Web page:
Self-management

Lifestyle and home remedies

Some people with interstitial cystitis find symptom relief from these strategies:

  • Dietary changes. Eliminating or reducing foods in your diet that irritate your bladder may help to relieve the discomfort of interstitial cystitis.

    Common bladder irritants — known as the "four Cs" — include: carbonated beverages, caffeine in all forms (including chocolate), citrus products and food containing high concentrations of vitamin C. Consider avoiding similar foods, such as tomatoes, pickled foods, alcohol and spices. Artificial sweeteners may aggravate symptoms in some people.

    If you think certain foods may irritate your bladder, try eliminating them from your diet. Reintroduce them one at a time and pay attention to which, if any, worsen symptoms.

  • Bladder training. Bladder training involves timed urination — going to the toilet according to the clock rather than waiting for the need to go. You start by urinating at set intervals, such as every half-hour — whether you have to go or not. Then you gradually wait longer between bathroom visits.

    During bladder training, you may learn to control urinary urges by using relaxation techniques, such as breathing slowly and deeply or distracting yourself with another activity.

    These self-care measures also may help:

  • Wear loose clothing. Avoid belts or clothes that put pressure on your abdomen.
  • Reduce stress. Try methods such as visualization and biofeedback.
  • If you smoke, stop. Smoking may worsen any painful condition, and smoking contributes to bladder cancer.
  • Exercise. Easy stretching exercises may help reduce interstitial cystitis symptoms.

Coping and support

Interstitial cystitis can worsen your quality of life. Support from family and friends is important, but because the condition is a urinary problem, you may find the topic difficult to discuss.

Find a supportive doctor who is concerned about your quality of life as well as your condition. Seek someone who will work with you to help relieve your urinary frequency, urgency and bladder pain.

You might also benefit from joining a support group. A support group can provide sympathetic listening and useful information. Ask your doctor for information on support groups or see the Interstitial Cystitis Association on the web.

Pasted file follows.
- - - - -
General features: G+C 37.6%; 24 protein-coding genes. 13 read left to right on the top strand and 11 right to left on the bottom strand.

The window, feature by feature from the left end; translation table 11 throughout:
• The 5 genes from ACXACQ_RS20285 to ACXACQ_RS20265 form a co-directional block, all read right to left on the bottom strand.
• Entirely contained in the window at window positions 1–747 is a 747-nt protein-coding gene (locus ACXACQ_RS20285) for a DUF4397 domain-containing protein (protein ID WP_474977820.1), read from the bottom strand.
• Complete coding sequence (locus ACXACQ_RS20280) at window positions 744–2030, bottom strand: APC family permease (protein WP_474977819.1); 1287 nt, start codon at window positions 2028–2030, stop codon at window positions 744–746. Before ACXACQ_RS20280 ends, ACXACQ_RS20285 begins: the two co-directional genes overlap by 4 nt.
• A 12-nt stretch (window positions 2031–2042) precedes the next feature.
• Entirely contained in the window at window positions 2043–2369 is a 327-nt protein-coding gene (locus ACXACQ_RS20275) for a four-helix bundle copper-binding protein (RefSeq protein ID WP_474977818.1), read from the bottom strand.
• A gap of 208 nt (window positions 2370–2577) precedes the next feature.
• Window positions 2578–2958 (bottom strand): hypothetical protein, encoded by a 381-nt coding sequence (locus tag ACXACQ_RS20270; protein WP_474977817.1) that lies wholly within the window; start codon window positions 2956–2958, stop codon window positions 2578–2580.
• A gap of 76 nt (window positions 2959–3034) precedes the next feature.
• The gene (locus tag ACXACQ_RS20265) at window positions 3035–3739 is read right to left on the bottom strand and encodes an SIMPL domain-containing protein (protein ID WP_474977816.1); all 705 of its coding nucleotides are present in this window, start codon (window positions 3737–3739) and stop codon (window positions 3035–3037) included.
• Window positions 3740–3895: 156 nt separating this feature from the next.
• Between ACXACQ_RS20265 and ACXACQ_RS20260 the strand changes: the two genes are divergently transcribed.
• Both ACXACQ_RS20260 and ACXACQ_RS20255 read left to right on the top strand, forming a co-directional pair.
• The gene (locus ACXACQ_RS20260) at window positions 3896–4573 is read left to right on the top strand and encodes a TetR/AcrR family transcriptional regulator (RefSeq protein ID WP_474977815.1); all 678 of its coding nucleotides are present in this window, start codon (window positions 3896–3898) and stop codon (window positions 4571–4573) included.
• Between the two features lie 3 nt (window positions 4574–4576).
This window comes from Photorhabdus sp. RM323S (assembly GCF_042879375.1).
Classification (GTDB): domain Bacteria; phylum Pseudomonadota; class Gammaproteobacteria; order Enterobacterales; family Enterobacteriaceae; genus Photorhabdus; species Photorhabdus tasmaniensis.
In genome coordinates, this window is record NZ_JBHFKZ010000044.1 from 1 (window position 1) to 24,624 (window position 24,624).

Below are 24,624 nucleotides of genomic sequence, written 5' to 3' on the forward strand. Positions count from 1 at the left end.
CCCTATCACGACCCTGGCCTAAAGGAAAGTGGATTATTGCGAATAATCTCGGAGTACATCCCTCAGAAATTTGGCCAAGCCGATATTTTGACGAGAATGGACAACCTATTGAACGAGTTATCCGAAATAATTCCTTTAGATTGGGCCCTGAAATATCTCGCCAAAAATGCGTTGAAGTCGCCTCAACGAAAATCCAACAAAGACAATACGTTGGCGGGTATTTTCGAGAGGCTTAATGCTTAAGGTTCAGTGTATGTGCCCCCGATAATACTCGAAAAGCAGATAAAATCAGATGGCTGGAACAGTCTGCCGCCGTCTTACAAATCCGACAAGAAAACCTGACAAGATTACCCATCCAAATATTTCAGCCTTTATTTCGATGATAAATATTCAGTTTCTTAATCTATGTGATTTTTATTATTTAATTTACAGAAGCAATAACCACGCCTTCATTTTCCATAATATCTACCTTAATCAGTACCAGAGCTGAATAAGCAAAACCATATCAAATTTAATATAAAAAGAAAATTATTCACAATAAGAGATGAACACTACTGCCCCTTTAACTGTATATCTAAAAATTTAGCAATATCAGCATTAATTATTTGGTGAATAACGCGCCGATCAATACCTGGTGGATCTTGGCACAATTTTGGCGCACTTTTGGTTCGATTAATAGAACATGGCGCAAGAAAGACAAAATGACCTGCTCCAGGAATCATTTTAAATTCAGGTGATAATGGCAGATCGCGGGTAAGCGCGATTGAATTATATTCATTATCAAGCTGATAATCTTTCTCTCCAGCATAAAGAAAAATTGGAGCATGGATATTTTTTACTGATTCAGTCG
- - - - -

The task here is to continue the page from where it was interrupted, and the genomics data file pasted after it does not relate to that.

Oct. 11, 2016
References
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  6. Diagnosis and treatment of interstitial cystitis/bladder pain syndrome. Linthicum, Md.: American Urological Association. http://www.auanet.org/education/guidelines/ic-bladder-pain-syndrome.cfm. Accessed July 1, 2016.
  7. Longo DL, et al., eds. Dysuria, bladder pain, and the interstitial cystitis/bladder pain syndrome. In: Harrison's Principles of Internal Medicine. 19th ed. New York, N.Y.: McGraw-Hill Education; 2015. http://www.accessmedicine.com. Accessed July 1, 2016.
  8. The urinary tract and how it works. National Institute of Diabetes and Digestive and Kidney Diseases. https://www.niddk.nih.gov/health-information/health-topics/Anatomy/urinary-tract-how-it-works/Pages/anatomy.aspx. Accessed July 1, 2016.
  9. Castle EP (expert opinion). Mayo Clinic, Phoenix, Ariz. July 7, 2016.
  10. Pang R, et al. The Chinese approach to complementary and alternative medicine for interstitial cystitis/bladder pain syndrome. Translational Andrology and Urology. 2015;4:653.
  11. Carrico D, et al. Guided imagery for women with interstitial cystitis: results of a prospective, randomized controlled pilot study. The Journal of Alternative and Complementary Medicine. 2018;14:53.